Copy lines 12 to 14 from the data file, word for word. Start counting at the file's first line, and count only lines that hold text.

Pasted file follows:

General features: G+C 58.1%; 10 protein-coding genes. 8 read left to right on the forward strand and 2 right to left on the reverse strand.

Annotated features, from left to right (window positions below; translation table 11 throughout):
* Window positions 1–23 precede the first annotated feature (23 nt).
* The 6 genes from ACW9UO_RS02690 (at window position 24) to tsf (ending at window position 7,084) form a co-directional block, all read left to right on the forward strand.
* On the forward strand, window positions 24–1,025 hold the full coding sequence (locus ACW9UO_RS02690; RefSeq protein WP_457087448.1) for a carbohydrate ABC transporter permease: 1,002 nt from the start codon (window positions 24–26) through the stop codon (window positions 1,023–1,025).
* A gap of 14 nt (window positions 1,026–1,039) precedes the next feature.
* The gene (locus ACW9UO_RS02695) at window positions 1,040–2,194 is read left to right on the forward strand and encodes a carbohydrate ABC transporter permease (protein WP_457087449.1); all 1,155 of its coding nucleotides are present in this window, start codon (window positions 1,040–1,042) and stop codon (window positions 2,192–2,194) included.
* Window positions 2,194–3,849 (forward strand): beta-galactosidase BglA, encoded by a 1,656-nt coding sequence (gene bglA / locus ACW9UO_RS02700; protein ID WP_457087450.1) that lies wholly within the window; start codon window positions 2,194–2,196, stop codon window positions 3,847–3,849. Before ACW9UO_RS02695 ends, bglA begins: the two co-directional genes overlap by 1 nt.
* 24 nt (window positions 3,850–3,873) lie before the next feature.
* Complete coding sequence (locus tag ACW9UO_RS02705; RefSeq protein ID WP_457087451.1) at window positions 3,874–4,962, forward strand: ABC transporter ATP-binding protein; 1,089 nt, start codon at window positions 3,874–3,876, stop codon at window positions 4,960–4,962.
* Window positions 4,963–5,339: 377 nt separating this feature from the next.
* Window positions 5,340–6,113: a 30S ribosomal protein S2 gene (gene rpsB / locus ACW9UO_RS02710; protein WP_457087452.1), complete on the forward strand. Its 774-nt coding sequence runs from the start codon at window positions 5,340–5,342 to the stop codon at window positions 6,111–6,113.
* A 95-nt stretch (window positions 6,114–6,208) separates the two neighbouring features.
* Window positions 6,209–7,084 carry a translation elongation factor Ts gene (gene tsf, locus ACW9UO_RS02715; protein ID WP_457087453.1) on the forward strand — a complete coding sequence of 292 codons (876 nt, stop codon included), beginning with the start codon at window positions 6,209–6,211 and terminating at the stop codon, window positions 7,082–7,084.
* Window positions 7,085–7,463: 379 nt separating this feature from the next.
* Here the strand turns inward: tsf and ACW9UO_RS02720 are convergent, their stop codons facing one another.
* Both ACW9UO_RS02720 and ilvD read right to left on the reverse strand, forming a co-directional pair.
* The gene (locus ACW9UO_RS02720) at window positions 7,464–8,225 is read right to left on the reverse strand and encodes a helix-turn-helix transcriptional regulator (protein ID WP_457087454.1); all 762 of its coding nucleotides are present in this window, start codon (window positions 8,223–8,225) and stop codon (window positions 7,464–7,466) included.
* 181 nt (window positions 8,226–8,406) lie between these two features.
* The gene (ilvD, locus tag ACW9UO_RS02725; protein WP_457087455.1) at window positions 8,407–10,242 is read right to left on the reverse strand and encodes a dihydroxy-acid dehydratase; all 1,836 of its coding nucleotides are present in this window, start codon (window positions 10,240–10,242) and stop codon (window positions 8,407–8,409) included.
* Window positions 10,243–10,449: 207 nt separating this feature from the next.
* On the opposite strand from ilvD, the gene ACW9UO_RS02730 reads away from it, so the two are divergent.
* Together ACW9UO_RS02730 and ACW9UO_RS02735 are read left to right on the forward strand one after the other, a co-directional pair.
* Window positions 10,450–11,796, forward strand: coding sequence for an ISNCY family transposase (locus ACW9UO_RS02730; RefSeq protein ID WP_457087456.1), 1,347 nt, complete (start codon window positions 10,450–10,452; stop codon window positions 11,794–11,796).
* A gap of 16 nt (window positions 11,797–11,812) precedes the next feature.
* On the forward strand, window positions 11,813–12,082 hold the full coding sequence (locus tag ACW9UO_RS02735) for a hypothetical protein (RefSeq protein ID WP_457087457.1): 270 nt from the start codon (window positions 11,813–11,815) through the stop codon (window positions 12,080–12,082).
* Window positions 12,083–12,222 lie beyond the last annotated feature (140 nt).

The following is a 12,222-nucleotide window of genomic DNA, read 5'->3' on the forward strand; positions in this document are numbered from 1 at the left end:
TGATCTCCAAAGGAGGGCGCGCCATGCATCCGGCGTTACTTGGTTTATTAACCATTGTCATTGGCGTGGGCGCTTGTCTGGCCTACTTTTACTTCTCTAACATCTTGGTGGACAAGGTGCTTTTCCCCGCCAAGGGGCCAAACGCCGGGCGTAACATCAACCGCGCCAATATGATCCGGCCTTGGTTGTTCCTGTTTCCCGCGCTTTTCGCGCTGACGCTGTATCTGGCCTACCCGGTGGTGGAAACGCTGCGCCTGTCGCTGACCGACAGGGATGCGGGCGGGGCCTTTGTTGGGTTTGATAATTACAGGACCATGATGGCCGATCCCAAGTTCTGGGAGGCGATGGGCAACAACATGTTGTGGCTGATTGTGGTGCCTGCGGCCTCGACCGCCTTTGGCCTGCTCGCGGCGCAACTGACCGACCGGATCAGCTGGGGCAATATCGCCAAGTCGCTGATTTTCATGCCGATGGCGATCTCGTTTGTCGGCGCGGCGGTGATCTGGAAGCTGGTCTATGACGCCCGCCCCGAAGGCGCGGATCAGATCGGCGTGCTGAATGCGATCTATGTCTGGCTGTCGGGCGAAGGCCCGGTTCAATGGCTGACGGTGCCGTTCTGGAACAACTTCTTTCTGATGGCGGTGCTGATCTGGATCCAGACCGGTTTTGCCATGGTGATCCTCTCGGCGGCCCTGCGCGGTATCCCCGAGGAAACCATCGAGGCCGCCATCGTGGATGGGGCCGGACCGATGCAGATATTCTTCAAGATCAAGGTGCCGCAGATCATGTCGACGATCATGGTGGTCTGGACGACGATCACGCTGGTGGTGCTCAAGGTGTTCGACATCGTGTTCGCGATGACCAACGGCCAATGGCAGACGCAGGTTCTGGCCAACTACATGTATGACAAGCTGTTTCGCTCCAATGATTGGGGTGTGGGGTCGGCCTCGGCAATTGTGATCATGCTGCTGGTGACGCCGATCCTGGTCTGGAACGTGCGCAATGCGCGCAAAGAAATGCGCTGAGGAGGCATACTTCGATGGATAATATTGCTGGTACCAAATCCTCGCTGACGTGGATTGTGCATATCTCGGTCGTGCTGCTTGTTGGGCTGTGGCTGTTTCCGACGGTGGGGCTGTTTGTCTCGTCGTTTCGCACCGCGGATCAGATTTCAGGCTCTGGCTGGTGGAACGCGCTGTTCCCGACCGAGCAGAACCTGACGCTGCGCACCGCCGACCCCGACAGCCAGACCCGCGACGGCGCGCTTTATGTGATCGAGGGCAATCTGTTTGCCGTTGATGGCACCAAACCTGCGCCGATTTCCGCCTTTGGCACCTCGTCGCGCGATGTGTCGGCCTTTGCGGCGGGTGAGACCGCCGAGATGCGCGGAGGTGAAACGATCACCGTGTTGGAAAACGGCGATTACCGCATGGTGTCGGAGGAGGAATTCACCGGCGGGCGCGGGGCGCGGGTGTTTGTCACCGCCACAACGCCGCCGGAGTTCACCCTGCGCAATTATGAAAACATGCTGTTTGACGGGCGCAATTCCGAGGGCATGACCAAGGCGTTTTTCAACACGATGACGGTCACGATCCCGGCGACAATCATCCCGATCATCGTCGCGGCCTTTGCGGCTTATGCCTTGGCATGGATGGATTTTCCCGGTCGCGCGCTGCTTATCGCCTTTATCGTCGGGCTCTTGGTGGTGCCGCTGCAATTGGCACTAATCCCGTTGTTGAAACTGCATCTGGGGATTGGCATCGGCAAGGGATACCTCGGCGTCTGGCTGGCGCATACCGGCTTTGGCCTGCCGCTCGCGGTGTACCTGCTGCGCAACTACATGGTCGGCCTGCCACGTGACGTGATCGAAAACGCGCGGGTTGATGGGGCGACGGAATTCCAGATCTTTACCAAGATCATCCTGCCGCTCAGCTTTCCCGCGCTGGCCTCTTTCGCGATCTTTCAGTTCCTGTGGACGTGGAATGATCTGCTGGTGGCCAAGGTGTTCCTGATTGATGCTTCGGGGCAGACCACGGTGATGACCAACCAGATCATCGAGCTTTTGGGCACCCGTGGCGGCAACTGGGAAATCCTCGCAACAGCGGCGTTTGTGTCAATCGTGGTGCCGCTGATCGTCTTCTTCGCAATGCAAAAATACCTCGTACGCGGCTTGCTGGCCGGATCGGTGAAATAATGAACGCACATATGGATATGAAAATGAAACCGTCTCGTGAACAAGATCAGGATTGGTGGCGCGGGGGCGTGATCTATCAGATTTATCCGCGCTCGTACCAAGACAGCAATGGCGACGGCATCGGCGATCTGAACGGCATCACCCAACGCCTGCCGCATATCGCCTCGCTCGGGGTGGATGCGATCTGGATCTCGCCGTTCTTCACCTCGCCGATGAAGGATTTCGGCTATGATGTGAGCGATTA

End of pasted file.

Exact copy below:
* Window positions 5,340–6,113: a 30S ribosomal protein S2 gene (gene rpsB / locus ACW9UO_RS02710; protein WP_457087452.1), complete on the forward strand. Its 774-nt coding sequence runs from the start codon at window positions 5,340–5,342 to the stop codon at window positions 6,111–6,113.
* A 95-nt stretch (window positions 6,114–6,208) separates the two neighbouring features.
* Window positions 6,209–7,084 carry a translation elongation factor Ts gene (gene tsf, locus ACW9UO_RS02715; protein ID WP_457087453.1) on the forward strand — a complete coding sequence of 292 codons (876 nt, stop codon included), beginning with the start codon at window positions 6,209–6,211 and terminating at the stop codon, window positions 7,082–7,084.